“Public libraries, funded by municipal rather than member dollars, began appearing in the northeastern U.S. in the early to mid-19th century. Cards were essential at these libraries, too. The card was the “arbiter of all disputes” when it came to missing books, wrote the St. Louis librarian Frederick M. Crunden, “and since we have had this respected referee there have been but few contested cases.”

Borrower requirements varied by library, and so did the types of library cards issued. At the St. Louis public library, adults received white cards and minors blue ones, and cardholders had to identify themselves as residents, taxpayers, students, or local employees. The cards for minors came with a warning that “only books suitable for young people will be issued on this card.” Adults were allowed second cards, but were not allowed to use them to take out novels. Teachers and members of the clergy could have three cards, with the third for professional use.

Late returns and card losses carried penalties. A St. Louis library user who lost a card circa 1900 had to “pay fivepence and wait a week for another,” Crunden explained. The dual penalty was meant to send cardholders searching harder for their lost cards, but the fine and the waiting period targeted different library users: “Most men will not much mind the fivepence,” Crunden theorized, “but if they find they also have to wait a week, they bethink them that perhaps they can find the card, and they go home and do so. Women and children, on the other hand, are generally willing to wait the week; but when it comes to the fivepence, they conclude it will be cheaper to make further search for the card.” (Crunden’s gender essentialism came with a heavy dose of moralizing. “Rules,” he wrote, “should be so framed and so applied as to make careless people pay the cost of their carelessness.”)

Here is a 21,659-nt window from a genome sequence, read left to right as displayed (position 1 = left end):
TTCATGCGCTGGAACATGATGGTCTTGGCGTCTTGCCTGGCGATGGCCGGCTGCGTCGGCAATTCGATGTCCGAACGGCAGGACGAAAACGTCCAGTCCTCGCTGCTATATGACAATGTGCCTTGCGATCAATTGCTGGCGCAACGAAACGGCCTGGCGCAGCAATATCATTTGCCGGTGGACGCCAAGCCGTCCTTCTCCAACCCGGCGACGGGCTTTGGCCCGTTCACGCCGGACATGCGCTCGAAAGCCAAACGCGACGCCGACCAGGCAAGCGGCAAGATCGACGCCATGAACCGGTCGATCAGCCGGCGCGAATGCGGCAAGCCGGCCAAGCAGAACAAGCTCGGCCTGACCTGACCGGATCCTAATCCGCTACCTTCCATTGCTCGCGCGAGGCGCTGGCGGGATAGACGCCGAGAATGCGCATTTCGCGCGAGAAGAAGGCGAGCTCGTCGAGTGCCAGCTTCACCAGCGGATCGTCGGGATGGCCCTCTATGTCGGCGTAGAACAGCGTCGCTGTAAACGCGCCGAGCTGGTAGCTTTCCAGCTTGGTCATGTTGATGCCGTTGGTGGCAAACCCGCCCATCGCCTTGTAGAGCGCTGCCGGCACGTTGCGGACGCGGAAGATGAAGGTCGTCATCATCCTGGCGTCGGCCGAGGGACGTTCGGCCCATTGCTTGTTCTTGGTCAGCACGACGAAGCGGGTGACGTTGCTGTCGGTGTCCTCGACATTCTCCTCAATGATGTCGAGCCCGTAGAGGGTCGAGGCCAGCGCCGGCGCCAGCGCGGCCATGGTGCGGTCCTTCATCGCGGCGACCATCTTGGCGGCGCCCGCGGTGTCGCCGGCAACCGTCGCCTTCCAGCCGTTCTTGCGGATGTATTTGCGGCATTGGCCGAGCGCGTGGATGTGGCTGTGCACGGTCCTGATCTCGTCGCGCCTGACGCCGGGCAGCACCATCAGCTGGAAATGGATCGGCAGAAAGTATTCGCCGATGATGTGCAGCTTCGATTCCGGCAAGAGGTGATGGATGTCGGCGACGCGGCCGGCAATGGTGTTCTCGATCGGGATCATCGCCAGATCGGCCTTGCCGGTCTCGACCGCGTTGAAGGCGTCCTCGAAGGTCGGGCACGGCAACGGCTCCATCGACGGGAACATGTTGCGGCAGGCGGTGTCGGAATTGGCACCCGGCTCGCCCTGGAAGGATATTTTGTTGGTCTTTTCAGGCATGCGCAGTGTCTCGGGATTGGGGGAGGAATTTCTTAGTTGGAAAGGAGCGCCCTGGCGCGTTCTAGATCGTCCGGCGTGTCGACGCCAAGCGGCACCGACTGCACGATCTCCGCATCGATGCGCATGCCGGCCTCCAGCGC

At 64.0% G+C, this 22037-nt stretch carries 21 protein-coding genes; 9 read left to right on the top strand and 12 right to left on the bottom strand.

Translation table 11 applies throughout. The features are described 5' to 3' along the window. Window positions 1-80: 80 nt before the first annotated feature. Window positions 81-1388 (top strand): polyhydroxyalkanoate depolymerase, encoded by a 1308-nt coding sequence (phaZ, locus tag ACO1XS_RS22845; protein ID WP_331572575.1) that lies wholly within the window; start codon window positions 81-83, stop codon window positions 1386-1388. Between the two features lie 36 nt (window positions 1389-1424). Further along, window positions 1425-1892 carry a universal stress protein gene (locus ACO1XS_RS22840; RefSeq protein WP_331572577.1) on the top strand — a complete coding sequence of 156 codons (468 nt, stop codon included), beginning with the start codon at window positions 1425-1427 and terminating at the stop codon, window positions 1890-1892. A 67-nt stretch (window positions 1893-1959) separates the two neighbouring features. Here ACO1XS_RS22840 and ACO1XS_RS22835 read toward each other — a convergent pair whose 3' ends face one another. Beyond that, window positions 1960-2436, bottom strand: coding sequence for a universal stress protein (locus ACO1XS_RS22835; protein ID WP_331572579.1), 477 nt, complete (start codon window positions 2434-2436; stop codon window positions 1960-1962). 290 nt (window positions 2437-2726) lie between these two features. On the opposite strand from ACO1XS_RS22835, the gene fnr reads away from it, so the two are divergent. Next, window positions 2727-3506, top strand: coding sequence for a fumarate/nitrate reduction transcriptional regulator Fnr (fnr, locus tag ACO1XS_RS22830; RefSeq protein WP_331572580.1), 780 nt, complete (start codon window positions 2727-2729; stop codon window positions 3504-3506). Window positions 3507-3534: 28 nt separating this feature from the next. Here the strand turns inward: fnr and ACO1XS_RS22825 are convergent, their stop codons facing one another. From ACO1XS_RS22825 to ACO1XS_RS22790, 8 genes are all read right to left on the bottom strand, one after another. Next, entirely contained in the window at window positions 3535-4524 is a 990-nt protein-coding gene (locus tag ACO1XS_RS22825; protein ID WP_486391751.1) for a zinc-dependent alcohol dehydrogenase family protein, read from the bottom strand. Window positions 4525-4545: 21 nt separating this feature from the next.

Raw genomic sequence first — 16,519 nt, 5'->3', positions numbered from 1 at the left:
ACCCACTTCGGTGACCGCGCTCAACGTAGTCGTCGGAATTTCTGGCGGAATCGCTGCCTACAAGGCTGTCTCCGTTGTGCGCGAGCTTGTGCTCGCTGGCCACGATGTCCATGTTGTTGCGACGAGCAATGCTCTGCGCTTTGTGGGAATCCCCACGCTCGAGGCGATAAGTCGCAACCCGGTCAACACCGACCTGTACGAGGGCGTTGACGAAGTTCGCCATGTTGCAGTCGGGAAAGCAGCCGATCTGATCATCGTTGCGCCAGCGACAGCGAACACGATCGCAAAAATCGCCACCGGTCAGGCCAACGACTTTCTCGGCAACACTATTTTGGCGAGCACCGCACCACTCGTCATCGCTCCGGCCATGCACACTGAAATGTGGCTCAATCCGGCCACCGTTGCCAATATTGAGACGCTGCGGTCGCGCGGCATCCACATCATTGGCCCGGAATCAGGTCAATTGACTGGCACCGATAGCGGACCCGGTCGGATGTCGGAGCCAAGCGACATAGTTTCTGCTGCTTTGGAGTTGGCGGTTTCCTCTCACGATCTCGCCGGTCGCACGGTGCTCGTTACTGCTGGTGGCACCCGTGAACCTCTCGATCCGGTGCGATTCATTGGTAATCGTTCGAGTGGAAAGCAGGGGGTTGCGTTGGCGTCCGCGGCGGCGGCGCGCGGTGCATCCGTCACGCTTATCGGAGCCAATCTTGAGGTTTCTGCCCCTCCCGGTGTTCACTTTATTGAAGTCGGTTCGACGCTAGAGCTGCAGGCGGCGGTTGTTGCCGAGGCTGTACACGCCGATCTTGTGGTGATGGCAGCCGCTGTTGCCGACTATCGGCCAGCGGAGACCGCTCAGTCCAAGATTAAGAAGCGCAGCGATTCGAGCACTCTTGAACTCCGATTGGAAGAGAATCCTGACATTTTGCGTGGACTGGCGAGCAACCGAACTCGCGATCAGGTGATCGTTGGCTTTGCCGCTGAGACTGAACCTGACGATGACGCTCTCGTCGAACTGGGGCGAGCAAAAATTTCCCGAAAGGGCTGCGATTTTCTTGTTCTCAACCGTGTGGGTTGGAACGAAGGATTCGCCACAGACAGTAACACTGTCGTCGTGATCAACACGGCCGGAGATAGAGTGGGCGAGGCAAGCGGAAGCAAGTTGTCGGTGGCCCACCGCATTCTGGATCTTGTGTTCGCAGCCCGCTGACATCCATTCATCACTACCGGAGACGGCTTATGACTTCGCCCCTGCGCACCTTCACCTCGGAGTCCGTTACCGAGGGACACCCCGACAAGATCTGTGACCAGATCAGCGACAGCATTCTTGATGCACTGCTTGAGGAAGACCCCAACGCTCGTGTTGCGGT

vintage_library_cardLibrary cards are different now and patron confidentiality is respected and enforced. However, when I was little and the Tipton Public Library’s collection wasn’t computerized, each book had a pocket and in each pocket was a card with the name of the person who had borrowed the book before.  I was fascinated with who else wanted the book that I was about to borrow.  Why did my neighbor down the street want to read about dog breeds and why did my teacher’s husband  have an interest in the Easter Islands.  Those days are long gone and it would take a court order to find out who had which book checked out (Iowa Code sections 22.2 and 22.7(13)).  Now if you are interested in who has read a book you liked, Goodreads will help, but you will just have to speculate on who in Iowa City might have also opened the pages of a book you just finished.